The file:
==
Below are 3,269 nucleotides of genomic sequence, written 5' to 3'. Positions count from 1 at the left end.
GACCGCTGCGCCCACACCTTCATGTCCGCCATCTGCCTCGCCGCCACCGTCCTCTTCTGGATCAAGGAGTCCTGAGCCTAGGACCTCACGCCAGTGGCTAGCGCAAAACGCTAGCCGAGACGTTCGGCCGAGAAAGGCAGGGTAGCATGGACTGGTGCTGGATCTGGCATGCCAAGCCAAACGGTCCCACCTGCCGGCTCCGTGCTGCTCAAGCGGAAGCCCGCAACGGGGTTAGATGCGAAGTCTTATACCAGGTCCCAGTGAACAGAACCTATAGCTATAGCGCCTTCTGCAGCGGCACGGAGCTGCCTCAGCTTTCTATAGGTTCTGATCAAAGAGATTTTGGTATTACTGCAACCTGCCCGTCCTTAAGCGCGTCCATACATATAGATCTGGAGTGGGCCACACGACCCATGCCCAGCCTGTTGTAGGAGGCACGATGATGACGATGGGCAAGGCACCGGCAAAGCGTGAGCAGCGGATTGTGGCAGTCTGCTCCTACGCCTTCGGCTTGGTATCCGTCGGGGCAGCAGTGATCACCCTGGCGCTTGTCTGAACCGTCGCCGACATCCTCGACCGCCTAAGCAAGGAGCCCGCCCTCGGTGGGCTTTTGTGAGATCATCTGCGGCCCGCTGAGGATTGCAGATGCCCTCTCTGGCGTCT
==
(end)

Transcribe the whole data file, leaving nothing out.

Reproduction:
Below are 3,269 nucleotides of genomic sequence, written 5' to 3'. Positions count from 1 at the left end.
GACCGCTGCGCCCACACCTTCATGTCCGCCATCTGCCTCGCCGCCACCGTCCTCTTCTGGATCAAGGAGTCCTGAGCCTAGGACCTCACGCCAGTGGCTAGCGCAAAACGCTAGCCGAGACGTTCGGCCGAGAAAGGCAGGGTAGCATGGACTGGTGCTGGATCTGGCATGCCAAGCCAAACGGTCCCACCTGCCGGCTCCGTGCTGCTCAAGCGGAAGCCCGCAACGGGGTTAGATGCGAAGTCTTATACCAGGTCCCAGTGAACAGAACCTATAGCTATAGCGCCTTCTGCAGCGGCACGGAGCTGCCTCAGCTTTCTATAGGTTCTGATCAAAGAGATTTTGGTATTACTGCAACCTGCCCGTCCTTAAGCGCGTCCATACATATAGATCTGGAGTGGGCCACACGACCCATGCCCAGCCTGTTGTAGGAGGCACGATGATGACGATGGGCAAGGCACCGGCAAAGCGTGAGCAGCGGATTGTGGCAGTCTGCTCCTACGCCTTCGGCTTGGTATCCGTCGGGGCAGCAGTGATCACCCTGGCGCTTGTCTGAACCGTCGCCGACATCCTCGACCGCCTAAGCAAGGAGCCCGCCCTCGGTGGGCTTTTGTGAGATCATCTGCGGCCCGCTGAGGATTGCAGATGCCCTCTCTGGCGTCT